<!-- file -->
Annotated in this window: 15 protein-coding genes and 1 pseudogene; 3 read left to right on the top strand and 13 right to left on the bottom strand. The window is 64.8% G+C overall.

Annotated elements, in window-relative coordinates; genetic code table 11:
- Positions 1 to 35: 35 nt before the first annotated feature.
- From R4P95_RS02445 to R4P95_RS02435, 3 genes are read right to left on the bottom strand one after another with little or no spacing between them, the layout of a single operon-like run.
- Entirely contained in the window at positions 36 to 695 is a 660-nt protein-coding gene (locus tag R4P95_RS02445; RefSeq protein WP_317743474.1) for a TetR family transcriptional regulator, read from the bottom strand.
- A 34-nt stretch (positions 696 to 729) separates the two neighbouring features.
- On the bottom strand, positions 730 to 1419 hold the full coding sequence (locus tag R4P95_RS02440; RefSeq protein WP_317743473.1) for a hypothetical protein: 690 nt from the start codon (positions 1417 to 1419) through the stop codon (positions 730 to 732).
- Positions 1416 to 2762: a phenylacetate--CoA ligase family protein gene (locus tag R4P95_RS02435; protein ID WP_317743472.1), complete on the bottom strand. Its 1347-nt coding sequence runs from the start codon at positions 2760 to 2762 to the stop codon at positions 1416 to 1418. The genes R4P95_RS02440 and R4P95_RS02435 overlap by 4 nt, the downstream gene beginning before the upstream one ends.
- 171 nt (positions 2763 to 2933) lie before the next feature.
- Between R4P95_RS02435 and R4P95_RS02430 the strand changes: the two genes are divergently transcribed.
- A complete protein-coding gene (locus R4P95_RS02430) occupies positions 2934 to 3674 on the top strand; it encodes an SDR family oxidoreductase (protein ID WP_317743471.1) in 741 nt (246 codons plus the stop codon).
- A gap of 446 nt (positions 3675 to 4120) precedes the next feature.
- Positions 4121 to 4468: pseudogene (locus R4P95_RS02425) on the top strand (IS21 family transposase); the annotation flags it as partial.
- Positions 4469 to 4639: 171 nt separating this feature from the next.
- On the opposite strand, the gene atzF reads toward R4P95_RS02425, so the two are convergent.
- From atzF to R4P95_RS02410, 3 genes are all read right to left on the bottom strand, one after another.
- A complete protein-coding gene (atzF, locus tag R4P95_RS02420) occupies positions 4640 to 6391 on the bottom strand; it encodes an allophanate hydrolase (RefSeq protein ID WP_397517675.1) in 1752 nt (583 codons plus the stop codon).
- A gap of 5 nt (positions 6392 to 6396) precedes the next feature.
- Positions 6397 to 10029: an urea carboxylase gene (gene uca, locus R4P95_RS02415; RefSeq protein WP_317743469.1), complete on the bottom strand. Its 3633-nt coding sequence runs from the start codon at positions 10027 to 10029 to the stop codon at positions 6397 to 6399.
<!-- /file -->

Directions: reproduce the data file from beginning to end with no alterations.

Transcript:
Annotated in this window: 15 protein-coding genes and 1 pseudogene; 3 read left to right on the top strand and 13 right to left on the bottom strand. The window is 64.8% G+C overall.

Annotated elements, in window-relative coordinates; genetic code table 11:
- Positions 1 to 35: 35 nt before the first annotated feature.
- From R4P95_RS02445 to R4P95_RS02435, 3 genes are read right to left on the bottom strand one after another with little or no spacing between them, the layout of a single operon-like run.
- Entirely contained in the window at positions 36 to 695 is a 660-nt protein-coding gene (locus tag R4P95_RS02445; RefSeq protein WP_317743474.1) for a TetR family transcriptional regulator, read from the bottom strand.
- A 34-nt stretch (positions 696 to 729) separates the two neighbouring features.
- On the bottom strand, positions 730 to 1419 hold the full coding sequence (locus tag R4P95_RS02440; RefSeq protein WP_317743473.1) for a hypothetical protein: 690 nt from the start codon (positions 1417 to 1419) through the stop codon (positions 730 to 732).
- Positions 1416 to 2762: a phenylacetate--CoA ligase family protein gene (locus tag R4P95_RS02435; protein ID WP_317743472.1), complete on the bottom strand. Its 1347-nt coding sequence runs from the start codon at positions 2760 to 2762 to the stop codon at positions 1416 to 1418. The genes R4P95_RS02440 and R4P95_RS02435 overlap by 4 nt, the downstream gene beginning before the upstream one ends.
- 171 nt (positions 2763 to 2933) lie before the next feature.
- Between R4P95_RS02435 and R4P95_RS02430 the strand changes: the two genes are divergently transcribed.
- A complete protein-coding gene (locus R4P95_RS02430) occupies positions 2934 to 3674 on the top strand; it encodes an SDR family oxidoreductase (protein ID WP_317743471.1) in 741 nt (246 codons plus the stop codon).
- A gap of 446 nt (positions 3675 to 4120) precedes the next feature.
- Positions 4121 to 4468: pseudogene (locus R4P95_RS02425) on the top strand (IS21 family transposase); the annotation flags it as partial.
- Positions 4469 to 4639: 171 nt separating this feature from the next.
- On the opposite strand, the gene atzF reads toward R4P95_RS02425, so the two are convergent.
- From atzF to R4P95_RS02410, 3 genes are all read right to left on the bottom strand, one after another.
- A complete protein-coding gene (atzF, locus tag R4P95_RS02420) occupies positions 4640 to 6391 on the bottom strand; it encodes an allophanate hydrolase (RefSeq protein ID WP_397517675.1) in 1752 nt (583 codons plus the stop codon).
- A gap of 5 nt (positions 6392 to 6396) precedes the next feature.
- Positions 6397 to 10029: an urea carboxylase gene (gene uca, locus R4P95_RS02415; RefSeq protein WP_317743469.1), complete on the bottom strand. Its 3633-nt coding sequence runs from the start codon at positions 10027 to 10029 to the stop codon at positions 6397 to 6399.